While Rucker’s rationalization of Mr. Trump’s criticism of Amazon’s business practices (which are well deserved) leaves much to be desired, one passage in particular seemed to be an insult to any Washington Post reader with an independent mind. Rucker writes:

 

The president also incorrectly conflated Amazon with The Post and made clear that his attacks on the retailer were inspired by his disdain for the newspaper’s coverage. He labeled the newspaper “the Fake Washington Post” and demanded that it register as a lobbyist for Amazon. The Post is personally owned by Jeffrey P. Bezos, the founder and chief executive of Amazon, and operates independently of Amazon.

 

If one were to assume—as the Washington Post would like people to—that there is no conflict of interest here, they would have to be extremely naïve, to say the least. That Mr. Rucker goes on to lament that Mr. Trumps tweets caused the company’s shares to fall goes to show that the Washington Post may—indeed—be a lobbyist for Amazon. Yet, instead of Americans questioning the legitimacy of their news media—and questioning corporations, like Amazon, for their role in shaping political opinion as purveyors of the culture industry—we see that most Americans are all too happy to support corporate interests over the people’s interest. It is made all the more shocking when looking at how the main (lame)stream media in the United States responds to events like this in other countries.

On 21 March 2018—just ten days before Trump’s fallout with The Washington Post—fellow traveler in the state media The New York Times was quick to criticize the take over of one of Turkey’s major media groups, Dogan Media, by a pro-government conglomerate owned by Demiroren Holding. The New York Times explained:

 

The Dogan Media group owned the newspapers Hurriyet and Posta, and two of Turkey’s main entertainment and news channels, Kanal D and CNN Turk. The government had accused the company of being biased against it and the governing party.

 

A well-respected Turkish journalist, Kadri Gursel (who was recently released from an 11 month stint in jail for being critical of the government), Tweeted that “The process of gathering the Turkish media industry in one hand according to the Putin model is completed”. Given that Dogan media owned much of the sports media in Turkey as well, it is clear that the new ownership of Mr. Demiroren, whose son Yildirim is the head of the Turkish Football Federation, will affect the Turkish football world as well. In a sense, it is a further “Erdoganicization” of the Turkish culture industry and, by extension, Turkish football.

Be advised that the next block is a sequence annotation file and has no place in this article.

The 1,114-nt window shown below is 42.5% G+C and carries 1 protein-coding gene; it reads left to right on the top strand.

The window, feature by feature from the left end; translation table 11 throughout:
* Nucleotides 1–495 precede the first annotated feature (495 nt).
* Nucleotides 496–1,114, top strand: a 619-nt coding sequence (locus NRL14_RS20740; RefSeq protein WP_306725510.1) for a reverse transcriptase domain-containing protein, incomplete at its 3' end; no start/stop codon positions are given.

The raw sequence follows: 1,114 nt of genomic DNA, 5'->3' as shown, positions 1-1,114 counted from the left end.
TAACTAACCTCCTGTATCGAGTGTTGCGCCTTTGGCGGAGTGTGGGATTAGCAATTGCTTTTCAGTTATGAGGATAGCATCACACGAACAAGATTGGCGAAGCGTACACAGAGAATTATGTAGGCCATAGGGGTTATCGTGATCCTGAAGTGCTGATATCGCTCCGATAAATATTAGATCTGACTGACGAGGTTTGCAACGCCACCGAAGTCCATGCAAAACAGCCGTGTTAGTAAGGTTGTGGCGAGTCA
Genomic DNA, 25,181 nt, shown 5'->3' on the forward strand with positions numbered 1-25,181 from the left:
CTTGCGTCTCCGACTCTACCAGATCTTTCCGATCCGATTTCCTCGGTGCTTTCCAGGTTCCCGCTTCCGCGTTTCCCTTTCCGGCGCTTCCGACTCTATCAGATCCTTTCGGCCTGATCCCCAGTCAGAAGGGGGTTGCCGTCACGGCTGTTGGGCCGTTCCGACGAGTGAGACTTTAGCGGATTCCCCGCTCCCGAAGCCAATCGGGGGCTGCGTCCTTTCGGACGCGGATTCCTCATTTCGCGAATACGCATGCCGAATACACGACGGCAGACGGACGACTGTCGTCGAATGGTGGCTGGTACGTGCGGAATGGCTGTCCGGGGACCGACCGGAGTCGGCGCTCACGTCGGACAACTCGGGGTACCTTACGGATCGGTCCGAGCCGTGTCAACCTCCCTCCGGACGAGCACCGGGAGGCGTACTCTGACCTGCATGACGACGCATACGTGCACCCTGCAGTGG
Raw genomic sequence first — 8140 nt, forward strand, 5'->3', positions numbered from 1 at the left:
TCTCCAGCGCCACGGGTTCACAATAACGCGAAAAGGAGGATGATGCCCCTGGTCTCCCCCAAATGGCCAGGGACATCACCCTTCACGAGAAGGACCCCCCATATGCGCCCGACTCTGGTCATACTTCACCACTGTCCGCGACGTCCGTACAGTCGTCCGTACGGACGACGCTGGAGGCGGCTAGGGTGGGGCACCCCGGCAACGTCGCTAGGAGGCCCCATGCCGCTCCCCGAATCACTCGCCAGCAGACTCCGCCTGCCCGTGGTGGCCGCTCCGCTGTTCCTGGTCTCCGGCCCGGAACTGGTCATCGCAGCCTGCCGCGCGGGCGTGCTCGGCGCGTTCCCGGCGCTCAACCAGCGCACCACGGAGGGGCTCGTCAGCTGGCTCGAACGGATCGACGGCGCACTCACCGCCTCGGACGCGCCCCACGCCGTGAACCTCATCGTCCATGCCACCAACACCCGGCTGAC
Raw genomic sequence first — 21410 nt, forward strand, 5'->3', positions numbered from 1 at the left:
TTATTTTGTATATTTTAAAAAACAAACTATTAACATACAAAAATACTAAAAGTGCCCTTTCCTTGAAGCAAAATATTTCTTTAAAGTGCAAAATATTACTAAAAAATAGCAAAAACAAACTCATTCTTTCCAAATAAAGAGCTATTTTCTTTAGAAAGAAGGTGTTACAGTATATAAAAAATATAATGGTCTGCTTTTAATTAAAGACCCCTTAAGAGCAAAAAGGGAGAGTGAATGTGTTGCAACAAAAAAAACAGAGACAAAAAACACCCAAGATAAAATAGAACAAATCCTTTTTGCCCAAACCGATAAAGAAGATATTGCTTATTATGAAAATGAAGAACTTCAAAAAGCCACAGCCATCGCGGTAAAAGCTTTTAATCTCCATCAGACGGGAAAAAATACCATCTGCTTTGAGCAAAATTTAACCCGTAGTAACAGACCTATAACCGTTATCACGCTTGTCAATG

dogan-medya-grubu-erdogan-demiroren-e-satildi.jpg

Both Mr. Demirorens and Mr. Erdogan. Image Courtesy Of: http://www.gundemotuzbes.com/dogan-medya-grubu-erdogan-demiroren-e-satildi/38776/

 

The point of this post is to show that when corporate interests take over the media in order to further political agendas in foreign countries, it is seen as an unquestionably bad thing. Yet, when the same thing happens in the United States it seems that people do not even bat an eye. Remember that Jeff Bezos—the owner of both Amazon.com and The Washington Post—has strong progressive leanings and his purchase of the Post has worried many commentators even in liberal circles. It seems that we should be more worried than ever about the connection between corporate wealth, politics, and the media. It is a connection that sociologist Thorstein Veblen made clear more than a century ago, and it is one which should concern people all over the world; as my example from Turkey shows, this problematic melding of news media, big business, and politics affects people regardless of their country of citizenship. If only the main (lame)stream media in the United States could drop their (perhaps racist) tendency to criticize other countries (like Turkey) at the drop of a hat and instead do their jobs—which is to keep their own societies honest.

 

media_indoctrination.jpg

Sage Words From a Great Writer. Image Courtesy Of: http://dream-prophecy.blogspot.com/2015/12/cia-mind-control-over-american-and.html